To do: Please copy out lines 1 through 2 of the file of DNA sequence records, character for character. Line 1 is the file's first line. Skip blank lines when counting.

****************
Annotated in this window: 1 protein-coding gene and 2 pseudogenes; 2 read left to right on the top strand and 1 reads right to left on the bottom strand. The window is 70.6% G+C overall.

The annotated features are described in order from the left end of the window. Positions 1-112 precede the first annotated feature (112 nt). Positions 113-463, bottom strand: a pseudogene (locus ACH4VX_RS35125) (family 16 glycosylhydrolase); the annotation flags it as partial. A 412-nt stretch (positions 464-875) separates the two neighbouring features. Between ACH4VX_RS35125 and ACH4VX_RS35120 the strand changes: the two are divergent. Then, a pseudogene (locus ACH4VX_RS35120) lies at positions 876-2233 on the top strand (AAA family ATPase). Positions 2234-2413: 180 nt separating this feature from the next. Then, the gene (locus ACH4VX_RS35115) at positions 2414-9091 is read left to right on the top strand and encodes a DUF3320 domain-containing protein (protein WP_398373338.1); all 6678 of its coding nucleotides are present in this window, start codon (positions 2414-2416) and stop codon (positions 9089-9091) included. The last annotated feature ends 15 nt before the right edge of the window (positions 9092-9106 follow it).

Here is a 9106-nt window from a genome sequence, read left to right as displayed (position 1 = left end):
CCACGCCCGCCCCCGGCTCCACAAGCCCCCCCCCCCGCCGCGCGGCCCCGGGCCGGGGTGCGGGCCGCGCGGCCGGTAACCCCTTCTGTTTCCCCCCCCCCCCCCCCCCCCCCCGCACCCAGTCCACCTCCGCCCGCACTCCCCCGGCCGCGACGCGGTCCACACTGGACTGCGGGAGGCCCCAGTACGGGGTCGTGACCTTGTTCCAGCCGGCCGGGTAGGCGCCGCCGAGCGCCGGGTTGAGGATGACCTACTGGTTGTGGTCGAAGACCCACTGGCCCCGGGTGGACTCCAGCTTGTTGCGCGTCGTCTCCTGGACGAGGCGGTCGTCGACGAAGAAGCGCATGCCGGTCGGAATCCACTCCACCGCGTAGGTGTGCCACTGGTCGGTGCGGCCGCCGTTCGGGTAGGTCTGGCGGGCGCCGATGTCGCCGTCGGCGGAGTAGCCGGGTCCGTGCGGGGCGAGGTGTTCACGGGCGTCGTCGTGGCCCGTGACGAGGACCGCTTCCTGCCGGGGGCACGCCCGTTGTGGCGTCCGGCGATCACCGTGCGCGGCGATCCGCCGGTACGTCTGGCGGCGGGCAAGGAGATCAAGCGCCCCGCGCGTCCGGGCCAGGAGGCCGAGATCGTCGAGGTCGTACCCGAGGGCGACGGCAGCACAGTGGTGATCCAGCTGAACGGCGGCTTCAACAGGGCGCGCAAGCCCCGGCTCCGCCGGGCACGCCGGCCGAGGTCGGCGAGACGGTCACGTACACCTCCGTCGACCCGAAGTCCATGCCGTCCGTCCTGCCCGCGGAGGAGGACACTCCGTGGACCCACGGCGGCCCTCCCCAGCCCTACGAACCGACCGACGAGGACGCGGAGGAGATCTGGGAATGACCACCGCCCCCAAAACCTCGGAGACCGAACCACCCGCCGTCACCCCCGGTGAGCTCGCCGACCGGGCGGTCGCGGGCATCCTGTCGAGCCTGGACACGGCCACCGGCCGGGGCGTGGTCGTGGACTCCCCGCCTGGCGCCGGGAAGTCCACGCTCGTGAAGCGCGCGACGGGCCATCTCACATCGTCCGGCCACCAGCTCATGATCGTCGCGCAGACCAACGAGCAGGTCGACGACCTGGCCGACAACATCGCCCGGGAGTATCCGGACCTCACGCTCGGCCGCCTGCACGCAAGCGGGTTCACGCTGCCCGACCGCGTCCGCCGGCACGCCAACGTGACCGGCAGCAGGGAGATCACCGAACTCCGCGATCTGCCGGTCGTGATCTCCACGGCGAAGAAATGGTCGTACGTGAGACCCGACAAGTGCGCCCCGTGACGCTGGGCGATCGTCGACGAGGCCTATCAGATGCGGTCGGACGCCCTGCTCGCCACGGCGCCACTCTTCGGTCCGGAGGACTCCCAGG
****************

Annotated in this window: 1 protein-coding gene and 2 pseudogenes; 2 read left to right on the top strand and 1 reads right to left on the bottom strand. The window is 70.6% G+C overall.

The annotated features are described in order from the left end of the window. Positions 1-112 precede the first annotated feature (112 nt). Positions 113-463, bottom strand: a pseudogene (locus ACH4VX_RS35125) (family 16 glycosylhydrolase); the annotation flags it as partial. A 412-nt stretch (positions 464-875) separates the two neighbouring features. Between ACH4VX_RS35125 and ACH4VX_RS35120 the strand changes: the two are divergent. Then, a pseudogene (locus ACH4VX_RS35120) lies at positions 876-2233 on the top strand (AAA family ATPase). Positions 2234-2413: 180 nt separating this feature from the next. Then, the gene (locus ACH4VX_RS35115) at positions 2414-9091 is read left to right on the top strand and encodes a DUF3320 domain-containing protein (protein WP_398373338.1); all 6678 of its coding nucleotides are present in this window, start codon (positions 2414-2416) and stop codon (positions 9089-9091) included. The last annotated feature ends 15 nt before the right edge of the window (positions 9092-9106 follow it).